I’ve heard this a great deal lately. I suspect I’ll hear it even more over the next three months. Whatever could it mean? Presumably, the speaker is worried about the sorts of micro and macro policies that were pursued in the years prior to the Great Recession:

  • Perhaps he thinks it was bad policy for federal spending as a share of GDP to leap from 18.2 percent in 2001 to 25.2 percent in 2009 (this was the largest such increase in ANY 8 year period since WWII).
  • Or perhaps he thinks it was bad that net federal debt went from 32.5 percent of GDP in 2001 to 54.1 percent of GDP in 2009 (a post WWII high).
  • Or maybe the speaker thinks it was ill advised for the Bush Administration to be far more aggressive than its predecessors in pursuing discretionary, Keynesian-style countercycle fiscal policy. There were no fewer than four such measures during the Bush years: cash rebates in 2001, investment incentives known as “bonus depreciation” in early 2002, tax rebates in 2003, and of course, the 2008 stimulus bill which included more rebates.
  • Perhaps the speaker thinks it was a bad idea for the Bush Administration to impose 30 percent tariffs on imported steel.
  • Or maybe he thinks it was bad for the Bush Administration to introduce (an unfunded) Medicare prescription drug benefit, the first major entitlement program since the Great Society.
  • Perhaps he thinks it was bad for the Bush Administration to reintroduce industrial policy by signing the Energy Policy Act of 2005, creating the Department of Energy loan program that ramped-up the government’s adventures in venture capitalism.
  • Perhaps the speaker thinks that in the years leading up to the crisis, monetary policy became unhinged from a restrained, rules-based approach?
  • Or perhaps the speaker thinks that the government sponsored enterprises, Fannie Mae and Freddie Mac, systematically encouraged over-leveraging in the housing industry?
  • Or maybe that capital requirements encouraged investors to load up on mortgage-backed securities.
  • Or maybe he thinks that, once the crisis hit, the Bush Administration shouldn’t have undertaken the most comprehensive and far-reaching bailout of private industry in U.S. history, one that resulted in the federal government buying stake in or bailing out hundreds of financial firms.
  • It must be that the speaker was worried that in aggregate these policies had seriously undermined the economic freedom of the U.S., as evidenced by the precipitous fall in measured economic freedom from 2001 to 2009:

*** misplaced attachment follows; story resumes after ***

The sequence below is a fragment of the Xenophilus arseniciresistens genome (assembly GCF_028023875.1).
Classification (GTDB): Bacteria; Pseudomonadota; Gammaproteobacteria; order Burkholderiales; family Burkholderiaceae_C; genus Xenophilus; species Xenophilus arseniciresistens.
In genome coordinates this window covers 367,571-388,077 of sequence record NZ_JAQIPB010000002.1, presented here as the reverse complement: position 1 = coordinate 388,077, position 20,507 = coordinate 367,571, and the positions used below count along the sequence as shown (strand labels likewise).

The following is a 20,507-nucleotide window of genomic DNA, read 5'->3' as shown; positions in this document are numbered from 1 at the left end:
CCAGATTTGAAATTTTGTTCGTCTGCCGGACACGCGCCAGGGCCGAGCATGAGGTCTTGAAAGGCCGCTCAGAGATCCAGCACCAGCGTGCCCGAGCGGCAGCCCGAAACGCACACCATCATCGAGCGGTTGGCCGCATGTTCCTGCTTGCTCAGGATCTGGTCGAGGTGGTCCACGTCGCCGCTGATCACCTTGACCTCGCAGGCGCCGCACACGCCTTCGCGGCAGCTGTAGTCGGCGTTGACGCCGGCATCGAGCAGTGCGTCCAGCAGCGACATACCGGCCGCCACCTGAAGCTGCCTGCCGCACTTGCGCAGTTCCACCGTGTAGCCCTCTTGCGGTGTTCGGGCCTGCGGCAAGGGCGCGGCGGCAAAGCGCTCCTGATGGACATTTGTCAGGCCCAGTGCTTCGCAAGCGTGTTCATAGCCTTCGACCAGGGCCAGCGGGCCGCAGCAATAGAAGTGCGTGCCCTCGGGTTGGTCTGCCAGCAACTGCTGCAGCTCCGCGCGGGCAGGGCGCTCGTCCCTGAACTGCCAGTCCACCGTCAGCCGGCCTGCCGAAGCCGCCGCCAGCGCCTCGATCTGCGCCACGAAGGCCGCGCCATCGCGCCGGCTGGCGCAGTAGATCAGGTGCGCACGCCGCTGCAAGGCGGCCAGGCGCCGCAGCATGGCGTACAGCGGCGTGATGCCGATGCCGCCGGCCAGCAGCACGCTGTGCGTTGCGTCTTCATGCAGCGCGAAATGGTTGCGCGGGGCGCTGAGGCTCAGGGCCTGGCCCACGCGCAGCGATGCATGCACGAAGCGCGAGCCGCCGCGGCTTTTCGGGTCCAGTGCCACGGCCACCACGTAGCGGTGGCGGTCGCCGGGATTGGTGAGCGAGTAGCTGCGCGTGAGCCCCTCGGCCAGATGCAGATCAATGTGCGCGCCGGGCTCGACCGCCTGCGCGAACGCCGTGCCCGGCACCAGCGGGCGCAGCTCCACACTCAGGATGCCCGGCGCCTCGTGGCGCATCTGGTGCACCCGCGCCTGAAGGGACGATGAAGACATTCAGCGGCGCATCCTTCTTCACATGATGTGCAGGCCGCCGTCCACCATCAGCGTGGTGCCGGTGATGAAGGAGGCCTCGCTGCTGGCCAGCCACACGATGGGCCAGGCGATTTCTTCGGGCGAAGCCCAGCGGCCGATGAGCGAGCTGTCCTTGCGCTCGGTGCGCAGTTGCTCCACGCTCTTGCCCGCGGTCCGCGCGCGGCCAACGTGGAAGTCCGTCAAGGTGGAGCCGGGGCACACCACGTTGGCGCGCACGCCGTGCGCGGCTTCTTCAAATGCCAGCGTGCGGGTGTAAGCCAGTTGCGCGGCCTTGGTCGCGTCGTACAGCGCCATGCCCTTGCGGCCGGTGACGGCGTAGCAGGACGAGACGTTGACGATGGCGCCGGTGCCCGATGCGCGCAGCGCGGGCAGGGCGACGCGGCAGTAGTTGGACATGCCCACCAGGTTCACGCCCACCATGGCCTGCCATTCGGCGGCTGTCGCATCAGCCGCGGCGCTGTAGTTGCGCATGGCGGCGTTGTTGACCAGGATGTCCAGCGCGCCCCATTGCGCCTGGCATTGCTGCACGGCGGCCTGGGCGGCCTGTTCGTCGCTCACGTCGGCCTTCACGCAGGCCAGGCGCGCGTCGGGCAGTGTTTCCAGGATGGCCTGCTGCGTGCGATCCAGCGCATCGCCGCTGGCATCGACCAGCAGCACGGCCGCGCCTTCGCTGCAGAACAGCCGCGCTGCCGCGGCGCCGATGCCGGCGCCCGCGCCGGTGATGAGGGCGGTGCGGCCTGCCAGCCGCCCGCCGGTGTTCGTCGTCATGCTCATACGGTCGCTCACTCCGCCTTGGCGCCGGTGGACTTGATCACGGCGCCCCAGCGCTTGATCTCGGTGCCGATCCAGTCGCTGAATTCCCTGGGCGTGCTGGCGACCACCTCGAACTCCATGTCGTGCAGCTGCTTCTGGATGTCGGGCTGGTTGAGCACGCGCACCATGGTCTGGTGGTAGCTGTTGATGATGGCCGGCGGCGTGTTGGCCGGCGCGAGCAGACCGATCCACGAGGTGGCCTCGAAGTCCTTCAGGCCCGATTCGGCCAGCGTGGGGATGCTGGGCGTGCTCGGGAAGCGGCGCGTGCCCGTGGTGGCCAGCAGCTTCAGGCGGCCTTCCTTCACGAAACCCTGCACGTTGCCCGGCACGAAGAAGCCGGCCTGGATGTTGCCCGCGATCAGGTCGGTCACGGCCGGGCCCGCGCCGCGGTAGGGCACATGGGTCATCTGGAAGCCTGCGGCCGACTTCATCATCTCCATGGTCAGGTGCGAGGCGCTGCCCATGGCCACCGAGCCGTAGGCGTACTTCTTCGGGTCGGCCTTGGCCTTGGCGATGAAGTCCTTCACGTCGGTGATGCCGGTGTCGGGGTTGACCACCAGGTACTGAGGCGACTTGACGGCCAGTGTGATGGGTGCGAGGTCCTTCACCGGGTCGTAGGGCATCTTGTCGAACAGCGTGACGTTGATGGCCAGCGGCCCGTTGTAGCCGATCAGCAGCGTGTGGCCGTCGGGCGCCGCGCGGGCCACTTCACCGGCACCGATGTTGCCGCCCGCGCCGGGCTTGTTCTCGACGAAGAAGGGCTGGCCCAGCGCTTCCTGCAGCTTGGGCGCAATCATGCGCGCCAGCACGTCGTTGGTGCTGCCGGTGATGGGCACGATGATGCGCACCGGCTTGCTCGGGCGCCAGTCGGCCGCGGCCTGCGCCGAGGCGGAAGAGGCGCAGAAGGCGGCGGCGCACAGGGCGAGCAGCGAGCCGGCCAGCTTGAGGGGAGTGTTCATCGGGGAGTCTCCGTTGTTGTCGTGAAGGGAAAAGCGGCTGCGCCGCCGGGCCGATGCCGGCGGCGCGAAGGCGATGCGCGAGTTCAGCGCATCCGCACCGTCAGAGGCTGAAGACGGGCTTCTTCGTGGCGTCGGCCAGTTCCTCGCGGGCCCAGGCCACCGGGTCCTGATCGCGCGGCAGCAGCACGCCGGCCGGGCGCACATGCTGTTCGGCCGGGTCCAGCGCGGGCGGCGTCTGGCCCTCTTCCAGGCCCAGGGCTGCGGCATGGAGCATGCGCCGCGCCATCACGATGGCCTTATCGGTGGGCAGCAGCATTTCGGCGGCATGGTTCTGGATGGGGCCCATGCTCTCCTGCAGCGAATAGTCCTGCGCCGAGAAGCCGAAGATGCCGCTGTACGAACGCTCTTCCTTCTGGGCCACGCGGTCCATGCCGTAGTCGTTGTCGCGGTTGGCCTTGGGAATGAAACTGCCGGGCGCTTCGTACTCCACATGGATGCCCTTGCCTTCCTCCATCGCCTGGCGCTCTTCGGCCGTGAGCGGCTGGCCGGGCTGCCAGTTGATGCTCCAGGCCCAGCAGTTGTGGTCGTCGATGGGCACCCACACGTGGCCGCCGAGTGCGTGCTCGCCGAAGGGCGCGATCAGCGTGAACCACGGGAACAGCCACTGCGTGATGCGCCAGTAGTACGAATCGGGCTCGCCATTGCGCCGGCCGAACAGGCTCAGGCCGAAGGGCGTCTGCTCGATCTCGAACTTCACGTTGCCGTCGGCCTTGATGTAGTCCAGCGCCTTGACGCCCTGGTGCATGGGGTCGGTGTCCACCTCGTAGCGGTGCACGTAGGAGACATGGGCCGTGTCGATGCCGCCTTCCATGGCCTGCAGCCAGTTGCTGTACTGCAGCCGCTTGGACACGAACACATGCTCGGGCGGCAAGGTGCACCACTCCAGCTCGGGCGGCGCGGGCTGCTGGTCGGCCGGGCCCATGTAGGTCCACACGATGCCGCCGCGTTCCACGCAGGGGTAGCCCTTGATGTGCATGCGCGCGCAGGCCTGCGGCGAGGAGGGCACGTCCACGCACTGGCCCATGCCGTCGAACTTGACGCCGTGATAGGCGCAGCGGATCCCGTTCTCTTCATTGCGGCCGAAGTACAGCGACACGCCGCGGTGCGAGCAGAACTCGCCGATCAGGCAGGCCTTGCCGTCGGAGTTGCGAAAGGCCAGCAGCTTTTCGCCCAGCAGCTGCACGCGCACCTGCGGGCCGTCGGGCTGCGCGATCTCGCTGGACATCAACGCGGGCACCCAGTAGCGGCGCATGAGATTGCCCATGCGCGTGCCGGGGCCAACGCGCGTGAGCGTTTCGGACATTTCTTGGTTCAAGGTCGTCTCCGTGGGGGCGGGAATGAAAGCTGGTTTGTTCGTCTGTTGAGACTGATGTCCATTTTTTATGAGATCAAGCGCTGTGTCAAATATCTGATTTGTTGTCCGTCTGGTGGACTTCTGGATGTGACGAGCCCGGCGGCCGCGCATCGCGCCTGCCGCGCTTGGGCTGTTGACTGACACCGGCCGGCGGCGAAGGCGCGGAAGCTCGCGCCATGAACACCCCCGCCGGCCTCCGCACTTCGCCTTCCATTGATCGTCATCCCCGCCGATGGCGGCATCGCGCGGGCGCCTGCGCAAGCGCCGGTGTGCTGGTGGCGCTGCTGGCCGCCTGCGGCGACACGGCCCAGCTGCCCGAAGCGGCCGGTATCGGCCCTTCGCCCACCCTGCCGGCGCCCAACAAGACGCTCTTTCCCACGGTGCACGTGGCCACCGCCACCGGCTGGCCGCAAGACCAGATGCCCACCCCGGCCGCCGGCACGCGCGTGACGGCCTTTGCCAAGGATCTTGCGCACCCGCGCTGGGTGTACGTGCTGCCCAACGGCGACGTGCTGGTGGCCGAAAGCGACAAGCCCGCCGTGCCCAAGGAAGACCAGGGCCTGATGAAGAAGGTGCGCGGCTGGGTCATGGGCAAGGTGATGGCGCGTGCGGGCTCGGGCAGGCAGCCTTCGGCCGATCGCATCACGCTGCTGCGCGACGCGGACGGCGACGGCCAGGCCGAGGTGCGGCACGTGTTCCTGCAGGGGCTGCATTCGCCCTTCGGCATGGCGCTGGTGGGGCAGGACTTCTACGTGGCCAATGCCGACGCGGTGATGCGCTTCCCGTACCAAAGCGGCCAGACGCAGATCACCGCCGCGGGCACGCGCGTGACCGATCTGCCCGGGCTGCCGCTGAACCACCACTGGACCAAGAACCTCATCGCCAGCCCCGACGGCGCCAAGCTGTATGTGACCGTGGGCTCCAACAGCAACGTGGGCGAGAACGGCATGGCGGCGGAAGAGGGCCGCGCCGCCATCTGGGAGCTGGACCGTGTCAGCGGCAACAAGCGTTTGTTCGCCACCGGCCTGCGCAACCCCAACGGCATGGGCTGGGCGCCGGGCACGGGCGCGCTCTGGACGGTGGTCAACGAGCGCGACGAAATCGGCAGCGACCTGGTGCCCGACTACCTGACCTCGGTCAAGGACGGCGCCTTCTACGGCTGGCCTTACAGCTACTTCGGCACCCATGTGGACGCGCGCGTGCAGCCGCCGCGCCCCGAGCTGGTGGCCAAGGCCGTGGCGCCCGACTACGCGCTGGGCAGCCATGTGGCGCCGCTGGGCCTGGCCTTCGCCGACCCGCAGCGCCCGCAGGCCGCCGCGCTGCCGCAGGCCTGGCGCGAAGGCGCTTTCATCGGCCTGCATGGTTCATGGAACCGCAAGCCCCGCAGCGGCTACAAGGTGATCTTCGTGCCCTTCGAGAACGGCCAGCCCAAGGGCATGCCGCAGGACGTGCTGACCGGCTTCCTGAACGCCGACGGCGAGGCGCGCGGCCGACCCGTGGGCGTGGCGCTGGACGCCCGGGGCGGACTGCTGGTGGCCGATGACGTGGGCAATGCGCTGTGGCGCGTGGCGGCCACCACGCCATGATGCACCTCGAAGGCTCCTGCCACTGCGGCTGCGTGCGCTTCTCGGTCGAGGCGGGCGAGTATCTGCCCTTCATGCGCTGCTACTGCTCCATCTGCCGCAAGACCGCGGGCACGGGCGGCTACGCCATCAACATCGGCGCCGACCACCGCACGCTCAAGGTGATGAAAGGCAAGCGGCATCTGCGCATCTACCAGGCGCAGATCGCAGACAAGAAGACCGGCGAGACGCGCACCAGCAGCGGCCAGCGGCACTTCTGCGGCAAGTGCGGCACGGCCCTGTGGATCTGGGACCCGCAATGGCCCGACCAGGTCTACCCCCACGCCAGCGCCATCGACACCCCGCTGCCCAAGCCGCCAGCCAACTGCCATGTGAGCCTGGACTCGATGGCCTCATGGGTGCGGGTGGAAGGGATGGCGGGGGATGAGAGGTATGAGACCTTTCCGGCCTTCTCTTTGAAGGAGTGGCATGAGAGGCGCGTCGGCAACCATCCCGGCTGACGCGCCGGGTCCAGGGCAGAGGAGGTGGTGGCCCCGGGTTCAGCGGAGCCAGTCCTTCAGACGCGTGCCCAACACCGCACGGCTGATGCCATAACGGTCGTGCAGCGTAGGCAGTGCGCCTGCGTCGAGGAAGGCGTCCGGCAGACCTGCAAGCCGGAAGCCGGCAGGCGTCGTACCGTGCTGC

If this is what the speaker was getting at, then I couldn’t agree more! Hopefully, he’s proposing ideas to reverse course: spending reductions to bring spending in line with taxation, entitlement reform to put the nation’s budget on a sustainable course, tax reform to close loopholes and reduce rates such as the corporate tax rate, financial reforms to finally end too big to fail, regulatory reforms to reduce distortions in the marketplace, health care reforms so that market forces can actually operate in that industry, and other economic reforms to restore a level playing field in American business.

….Or, maybe the speaker is just focusing on one policy that marginally moved the nation in a market direction, the temporary reduction of all personal income tax rates, including the top marginal rate from 39.6 percent to (gasp!) 35 percent. And maybe the speaker is hoping that no one will notice that on just about every other policy dimension, the previous administration was anything but laissez faire.

Fewer Government-Granted Privileges Means More Economic Growth

When governments dispense privileges to particular firms, businessmen and women learn to play politics. They lobby, campaign, and engage in other political activity in order to obtain and maintain privileges. Economists call this rent-seeking. Because these activities are of little or no social value, rent-seeking is socially wasteful. It is estimated that in any given year, somewhere between $1 and $3.5 trillion in national output is wasted in rent-seeking.

Large though these costs are, they actually understate the problem with government-granted privilege. That’s because privileges do not simply waste resources at a particular point in time, they also slow the growth of an economy over time. And changes in growth rates add up over time.

Think of a healthy economy in which firms compete on a level playing field. In such an economy, entrepreneurs busy themselves creating new products and services, new production techniques, and new ways of creating value for customers.

But now consider a sick economy, one that has succumbed to the pathology of privilege. In this economy, entrepreneurs busy themselves in what economist William Baumol has called “unproductive entrepreneurship.” Instead of devising new ways to create value for customers, they devise new ways to obtain government-granted privileges: new legal gambits to hobble their competitors, new regulations that will help them secure market share, new ways to ingratiate themselves to politicians handing out favors.